No problem.There's a gazillion of them in blogland.
But I wanted to design a headboard that was perfect for staging a bedroom. I wanted it to be --
- Lightweight so it could be moved easily when you move
- Self-supporting so you don't mess up your newly painted walls with hanging hardware
- Inexpensive so you don't spend money you could use for other home staging decor
- Quick and easy to make because you have enough to do getting your home ready to sell
- Attractive enough to be the focal point of a bedroom, and add value to your home
- 2 10-foot 2 x 4s
- 4- x 8-foot sheet of 3/16-inch hardboard (wall paneling)
- 24 1-inch paneling nails
- 4 zinc corner braces with screws
- Hammer, screwdriver
- 2 Yards of fabric at least 54 inches wide
- 1-inch thick foam for extra long twin bed ( 39 x 80 inches)
- 2 1/4 yards quilt batting, 110 inches wide
- Stapler and staples
- Yardstick or measuring tape, scissors
- Spray adhesive or painters tape
When you buy the 2 x 4s, have the store cut them into four lengths, each 55 inches. You'll have some waste. I bought fir because it weighs less than pine. It's also softer than pine, so stapling takes less effort. This lumber cost me $13.
Have the store cut the hardboard into a 4-foot x 62-inch piece. You'll have a nice leftover piece of "project paneling" to take home if you want. You can adjust these measurements if you prefer a headboard that's not as tall or if you have a queen or twin bed. The hardboard cost about $12.50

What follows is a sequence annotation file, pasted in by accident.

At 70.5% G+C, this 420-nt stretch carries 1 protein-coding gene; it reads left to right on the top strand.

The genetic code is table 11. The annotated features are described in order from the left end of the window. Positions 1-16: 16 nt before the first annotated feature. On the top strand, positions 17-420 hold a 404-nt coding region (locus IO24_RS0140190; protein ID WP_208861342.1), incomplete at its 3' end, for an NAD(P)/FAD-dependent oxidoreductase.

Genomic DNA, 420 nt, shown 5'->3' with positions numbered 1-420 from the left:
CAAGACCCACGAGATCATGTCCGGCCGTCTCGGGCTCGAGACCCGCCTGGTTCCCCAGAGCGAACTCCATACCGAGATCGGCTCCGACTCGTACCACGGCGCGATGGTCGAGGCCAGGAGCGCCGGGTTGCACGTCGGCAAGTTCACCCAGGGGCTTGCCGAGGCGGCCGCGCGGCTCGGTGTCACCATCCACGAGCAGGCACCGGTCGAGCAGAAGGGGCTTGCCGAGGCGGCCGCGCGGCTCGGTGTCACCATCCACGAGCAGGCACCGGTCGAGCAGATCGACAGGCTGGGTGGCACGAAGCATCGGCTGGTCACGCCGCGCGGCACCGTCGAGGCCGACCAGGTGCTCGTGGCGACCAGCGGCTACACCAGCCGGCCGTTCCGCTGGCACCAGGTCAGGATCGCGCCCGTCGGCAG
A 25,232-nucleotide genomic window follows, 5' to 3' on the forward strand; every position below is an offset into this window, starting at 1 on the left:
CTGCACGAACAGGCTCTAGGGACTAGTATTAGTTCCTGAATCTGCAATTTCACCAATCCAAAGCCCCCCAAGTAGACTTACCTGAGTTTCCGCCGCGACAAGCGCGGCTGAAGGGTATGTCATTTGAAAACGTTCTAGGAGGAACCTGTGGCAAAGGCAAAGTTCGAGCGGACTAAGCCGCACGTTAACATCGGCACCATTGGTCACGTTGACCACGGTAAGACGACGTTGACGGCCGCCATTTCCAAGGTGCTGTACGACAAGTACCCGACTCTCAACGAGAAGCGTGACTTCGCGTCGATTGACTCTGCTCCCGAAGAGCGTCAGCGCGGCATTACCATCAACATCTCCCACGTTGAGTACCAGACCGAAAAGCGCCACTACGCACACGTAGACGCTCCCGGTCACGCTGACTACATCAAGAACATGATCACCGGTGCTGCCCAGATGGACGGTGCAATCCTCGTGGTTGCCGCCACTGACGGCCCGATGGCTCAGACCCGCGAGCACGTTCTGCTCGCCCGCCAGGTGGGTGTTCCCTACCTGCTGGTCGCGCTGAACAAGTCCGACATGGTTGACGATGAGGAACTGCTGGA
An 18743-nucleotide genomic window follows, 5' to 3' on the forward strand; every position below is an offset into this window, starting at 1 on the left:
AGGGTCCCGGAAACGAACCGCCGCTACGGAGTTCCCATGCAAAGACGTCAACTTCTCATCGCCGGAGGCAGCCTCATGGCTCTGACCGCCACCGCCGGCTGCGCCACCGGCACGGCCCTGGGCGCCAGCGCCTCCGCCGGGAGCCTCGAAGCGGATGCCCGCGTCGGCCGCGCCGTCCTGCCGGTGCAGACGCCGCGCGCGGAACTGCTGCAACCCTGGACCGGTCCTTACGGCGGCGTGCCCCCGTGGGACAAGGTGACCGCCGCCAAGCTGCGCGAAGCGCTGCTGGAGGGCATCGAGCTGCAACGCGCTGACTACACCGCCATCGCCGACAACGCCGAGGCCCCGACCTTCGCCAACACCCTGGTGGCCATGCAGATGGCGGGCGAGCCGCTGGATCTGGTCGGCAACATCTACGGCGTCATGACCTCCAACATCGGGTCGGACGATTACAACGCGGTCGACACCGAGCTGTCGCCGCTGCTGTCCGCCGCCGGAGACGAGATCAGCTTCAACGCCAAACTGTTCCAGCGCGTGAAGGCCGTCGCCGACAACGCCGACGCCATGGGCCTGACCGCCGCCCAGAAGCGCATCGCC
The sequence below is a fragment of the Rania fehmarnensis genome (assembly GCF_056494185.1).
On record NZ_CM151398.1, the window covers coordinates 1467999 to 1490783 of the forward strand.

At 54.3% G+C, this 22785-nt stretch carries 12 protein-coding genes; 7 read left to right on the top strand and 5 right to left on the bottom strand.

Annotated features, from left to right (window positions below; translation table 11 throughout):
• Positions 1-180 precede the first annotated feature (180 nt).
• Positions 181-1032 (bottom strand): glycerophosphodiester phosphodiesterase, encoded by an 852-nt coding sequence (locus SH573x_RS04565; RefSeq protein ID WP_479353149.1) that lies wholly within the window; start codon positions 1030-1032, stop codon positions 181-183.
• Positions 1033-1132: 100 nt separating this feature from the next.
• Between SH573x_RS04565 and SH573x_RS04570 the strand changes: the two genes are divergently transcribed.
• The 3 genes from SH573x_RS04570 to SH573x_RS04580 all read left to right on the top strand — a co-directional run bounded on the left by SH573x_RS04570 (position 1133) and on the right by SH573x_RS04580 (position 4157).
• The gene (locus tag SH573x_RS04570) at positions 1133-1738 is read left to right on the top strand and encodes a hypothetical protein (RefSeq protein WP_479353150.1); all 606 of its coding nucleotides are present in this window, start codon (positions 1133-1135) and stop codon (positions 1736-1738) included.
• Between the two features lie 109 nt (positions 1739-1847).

If you want to make a tufted headboard, buying standard pegboard with holes in it will make your project easier. I opted for simple -- no tufting, no nailheads -- just padded.
Lay the 2 x 4s on the ground or floor so they look like the above photo. Lay the hardboard on top (in the photo, it's on the bottom, the next step). Align the 2 x 4s accurately with the edges of the hardboard so that the corners are squared. Drive a nail into the hardboard at each corner and then at intervals of about 10 inches all around the four edges so that they go into the center of the 2 x 4s.
Screw the corner braces in at the corners as shown. These braces will strengthen the headboard. Lowes sells them in a package of four with screws for less than $3.
Lay the headboard on the fabric, adjusting it so there is enough fabric all around to wrap and staple. If you have more than enough fabric, trim it all from one side (assuming you do not have to center the fabric design). This way, if you want to use the excess fabric for some other decorating project, you'll have one piece rather than two narrow pieces.
Staple all four sides of fabric to the 2 x 4s, starting in the center of each side, and working out to the corner. To keep the edge from looking wobbly, pull fabric out and away from the center when stapling, rather than pulling straight out. To make smooth, rounded corners, start by stapling them at the very corner, and then work toward the sides by pleating the fabric.
You can choose to attach the headboard to a bed frame with bolts, but it's probably not necessary. I propped this against the wall. Because the feet are sturdy, it's stable once the bed is against it.
If you have a home for sale, download my home staging eBook, DIY Home Staging Tips to Sell Your Home Fast and for Top Dollar.